June 24, 2024

FRONT ROYAL – Last July, Royal Examiner reported that the Front Royal Police confirmed they were investigating a reported break-in at the Warren County Economic Development Authority (EDA) building at 400-D Kendrick Lane.

At that time, according to FRPD Captain Jason Ryman, officers were called to the office on May 18, 2017 after receiving a call from an employee reporting  that a break-in had occurred. Investigators Landin Waller and Zach King were assigned to the case. No further information could be released, according to Ryman, as the investigation was active.

Jennifer McDonald, EDA executive director, did share more information with Royal Examiner during a June 5, 2017 interview about the events that she said happened in the reported break-in.

She shared details, including photographs that depicted acts of vandalism she says were directed towards her personally.   McDonald also said that some personal items and files were missing from the office, which investigators confirmed McDonald reported to them as well.

Royal Examiner agreed to McDonald’s request not to describe the nature of the vandalism that occurred, fearing that it might be disturbing to family members to read about details.

No other offices at the Kendrick Lane campus experienced break-ins or disturbances of any kind,  police confirmed following the reported break-in.

The case was turned over to Virginia State Police in March, 2018, and is being investigated by Special Agent E.D. Deel.

A criminal complaint by  Deel states that the events leading up to a warrant being issued for McDonald began during the FRPD investigation of the  reported May 18, 2017 break-in at the EDA’s Kendrick Lane office. During that investigation, the complaint states that an “interview was conducted” by Front Royal police on June 16, but it does not name the individual who was interviewed.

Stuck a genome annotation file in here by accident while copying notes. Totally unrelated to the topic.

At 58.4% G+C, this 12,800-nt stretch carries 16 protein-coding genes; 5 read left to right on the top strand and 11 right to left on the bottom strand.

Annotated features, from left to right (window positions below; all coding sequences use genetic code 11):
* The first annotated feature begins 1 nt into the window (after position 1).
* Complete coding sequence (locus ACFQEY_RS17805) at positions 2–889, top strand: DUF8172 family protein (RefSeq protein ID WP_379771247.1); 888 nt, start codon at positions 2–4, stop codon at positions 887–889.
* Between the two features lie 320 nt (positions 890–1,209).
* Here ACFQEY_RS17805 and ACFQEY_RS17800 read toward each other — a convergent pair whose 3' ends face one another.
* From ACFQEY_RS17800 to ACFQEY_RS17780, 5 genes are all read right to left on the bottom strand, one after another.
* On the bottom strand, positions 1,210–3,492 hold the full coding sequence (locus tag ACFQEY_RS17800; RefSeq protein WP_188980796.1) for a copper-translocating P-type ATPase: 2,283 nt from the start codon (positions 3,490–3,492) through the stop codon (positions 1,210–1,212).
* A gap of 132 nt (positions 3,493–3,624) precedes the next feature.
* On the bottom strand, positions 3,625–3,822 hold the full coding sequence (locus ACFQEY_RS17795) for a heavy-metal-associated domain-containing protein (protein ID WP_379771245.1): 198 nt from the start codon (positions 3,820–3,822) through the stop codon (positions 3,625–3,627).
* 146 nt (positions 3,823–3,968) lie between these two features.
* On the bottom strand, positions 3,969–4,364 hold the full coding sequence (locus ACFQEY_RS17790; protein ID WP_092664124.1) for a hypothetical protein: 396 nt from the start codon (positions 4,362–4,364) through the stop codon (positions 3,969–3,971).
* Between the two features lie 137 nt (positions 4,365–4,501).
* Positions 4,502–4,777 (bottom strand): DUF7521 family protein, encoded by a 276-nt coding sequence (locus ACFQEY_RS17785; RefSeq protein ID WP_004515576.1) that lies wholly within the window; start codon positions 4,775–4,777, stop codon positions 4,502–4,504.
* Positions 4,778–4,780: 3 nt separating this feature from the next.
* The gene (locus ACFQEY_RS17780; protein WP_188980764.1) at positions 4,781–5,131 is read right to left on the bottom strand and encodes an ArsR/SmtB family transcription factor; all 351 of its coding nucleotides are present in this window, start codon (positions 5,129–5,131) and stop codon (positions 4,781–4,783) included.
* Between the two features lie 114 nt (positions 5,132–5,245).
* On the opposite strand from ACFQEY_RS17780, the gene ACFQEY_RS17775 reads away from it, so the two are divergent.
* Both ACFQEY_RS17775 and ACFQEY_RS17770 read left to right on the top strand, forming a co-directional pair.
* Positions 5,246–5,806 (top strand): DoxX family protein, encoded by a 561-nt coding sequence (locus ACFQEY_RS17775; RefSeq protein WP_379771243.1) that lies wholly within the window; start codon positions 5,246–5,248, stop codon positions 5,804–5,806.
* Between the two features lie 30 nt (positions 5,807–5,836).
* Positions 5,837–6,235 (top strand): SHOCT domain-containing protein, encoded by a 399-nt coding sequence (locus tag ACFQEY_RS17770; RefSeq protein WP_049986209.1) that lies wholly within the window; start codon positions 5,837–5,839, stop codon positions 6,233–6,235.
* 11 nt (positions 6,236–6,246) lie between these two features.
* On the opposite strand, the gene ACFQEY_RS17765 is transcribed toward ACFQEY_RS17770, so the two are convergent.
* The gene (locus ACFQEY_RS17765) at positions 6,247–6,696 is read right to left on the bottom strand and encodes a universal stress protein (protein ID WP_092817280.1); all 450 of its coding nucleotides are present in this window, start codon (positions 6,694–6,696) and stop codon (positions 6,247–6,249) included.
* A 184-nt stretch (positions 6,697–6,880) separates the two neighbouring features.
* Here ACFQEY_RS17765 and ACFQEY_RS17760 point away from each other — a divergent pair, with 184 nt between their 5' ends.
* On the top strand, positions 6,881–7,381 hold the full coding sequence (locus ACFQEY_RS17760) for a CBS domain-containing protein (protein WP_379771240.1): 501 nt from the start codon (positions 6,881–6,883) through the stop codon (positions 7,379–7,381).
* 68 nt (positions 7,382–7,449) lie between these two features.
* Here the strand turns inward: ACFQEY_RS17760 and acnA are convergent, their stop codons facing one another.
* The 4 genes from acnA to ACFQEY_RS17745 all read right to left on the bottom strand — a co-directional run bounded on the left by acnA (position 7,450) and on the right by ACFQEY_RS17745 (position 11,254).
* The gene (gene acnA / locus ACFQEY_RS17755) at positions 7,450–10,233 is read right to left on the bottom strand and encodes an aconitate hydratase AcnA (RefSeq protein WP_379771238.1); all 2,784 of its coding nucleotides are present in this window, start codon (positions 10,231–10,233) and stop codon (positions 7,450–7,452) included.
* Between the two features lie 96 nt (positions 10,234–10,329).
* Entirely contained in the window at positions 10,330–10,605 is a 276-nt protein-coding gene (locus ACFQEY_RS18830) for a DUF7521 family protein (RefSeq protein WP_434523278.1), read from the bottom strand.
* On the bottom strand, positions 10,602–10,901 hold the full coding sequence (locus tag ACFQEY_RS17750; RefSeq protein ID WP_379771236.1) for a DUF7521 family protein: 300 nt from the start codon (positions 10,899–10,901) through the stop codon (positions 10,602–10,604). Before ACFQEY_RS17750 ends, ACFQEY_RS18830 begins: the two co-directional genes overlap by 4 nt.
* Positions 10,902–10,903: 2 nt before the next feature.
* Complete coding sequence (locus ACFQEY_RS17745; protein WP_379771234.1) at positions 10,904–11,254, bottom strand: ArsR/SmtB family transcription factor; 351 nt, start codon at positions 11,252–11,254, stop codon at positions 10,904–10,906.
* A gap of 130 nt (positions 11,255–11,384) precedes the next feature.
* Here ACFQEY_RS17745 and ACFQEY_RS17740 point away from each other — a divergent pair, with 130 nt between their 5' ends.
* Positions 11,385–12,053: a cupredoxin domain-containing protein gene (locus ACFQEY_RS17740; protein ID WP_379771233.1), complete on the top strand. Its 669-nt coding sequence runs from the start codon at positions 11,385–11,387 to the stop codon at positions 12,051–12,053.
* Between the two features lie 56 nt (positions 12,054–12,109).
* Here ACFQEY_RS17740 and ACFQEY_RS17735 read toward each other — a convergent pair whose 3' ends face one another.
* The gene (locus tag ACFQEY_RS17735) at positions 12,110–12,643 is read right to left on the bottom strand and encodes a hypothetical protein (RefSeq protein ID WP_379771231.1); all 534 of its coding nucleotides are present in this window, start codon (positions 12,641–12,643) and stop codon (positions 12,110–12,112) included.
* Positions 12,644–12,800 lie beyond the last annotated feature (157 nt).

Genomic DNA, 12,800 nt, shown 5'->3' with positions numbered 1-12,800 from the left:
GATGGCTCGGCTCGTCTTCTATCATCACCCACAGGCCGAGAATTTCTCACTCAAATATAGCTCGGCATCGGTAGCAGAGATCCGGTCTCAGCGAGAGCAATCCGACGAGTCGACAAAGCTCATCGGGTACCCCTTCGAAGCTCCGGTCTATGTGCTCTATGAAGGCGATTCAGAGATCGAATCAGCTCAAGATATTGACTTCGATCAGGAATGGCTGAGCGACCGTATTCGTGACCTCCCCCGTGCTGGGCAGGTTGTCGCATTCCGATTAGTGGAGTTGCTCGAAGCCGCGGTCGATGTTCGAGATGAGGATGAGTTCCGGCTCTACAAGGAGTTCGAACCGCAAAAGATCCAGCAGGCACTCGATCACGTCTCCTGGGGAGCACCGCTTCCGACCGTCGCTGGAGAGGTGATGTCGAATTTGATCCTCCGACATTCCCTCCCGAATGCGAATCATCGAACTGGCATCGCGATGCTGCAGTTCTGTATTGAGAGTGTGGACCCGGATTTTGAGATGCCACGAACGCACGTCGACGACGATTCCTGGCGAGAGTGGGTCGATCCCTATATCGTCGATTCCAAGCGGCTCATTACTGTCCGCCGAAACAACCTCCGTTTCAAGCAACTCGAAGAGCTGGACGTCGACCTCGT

The complaint indicates McDonald revealed information to the unnamed individual between 3-4 p.m. on June 15 about an incident at her 158 Faith Way home. She described the incident as a stone being thrown into her front door and a note being left behind that included phone numbers.
The complaint states that the information was important because McDonald, at approximately 9:02 p.m., called the Warren County 911 Center on June 15, about five hours after she described the event to the unknown person.

During the 911 call, the complaint states that McDonald said “a loud noise happened” while she was in the basement. The Warren County Sheriff’s Office investigated the incident and found that a large landscape stone was thrown into her front door. A note was also discovered in the yard with information “consistent with the statements” she made hours before the 911 call.

Warren County Sheriff Daniel McEathron confirmed Tuesday,  June 19 that his office turned over its investigation to state police in March, 2018.

EDA chairman Greg Drescher said in a Friday afternoon interview that he was “very surprised” by the news and that “as a board, we will take it seriously and are now waiting for more information.”  Drescher  said that he talked to McDonald Thursday morning, and she told him that the accusation is untrue.

Ms. McDonald was arrested and charged with knowingly giving a false report to a law enforcement official with the intent to mislead, a Class 1 misdemeanor, on June 13.  She has a court appearance scheduled for June 27 at 11:00 a.m. in Warren County General District Court.

That charge carries a maximum sentence of up to 12 months in jail and/or  a fine of not more than $2,500.

Continue reading Royal Examiner, the News Behind the News for the latest on this and other local stories.

About The Author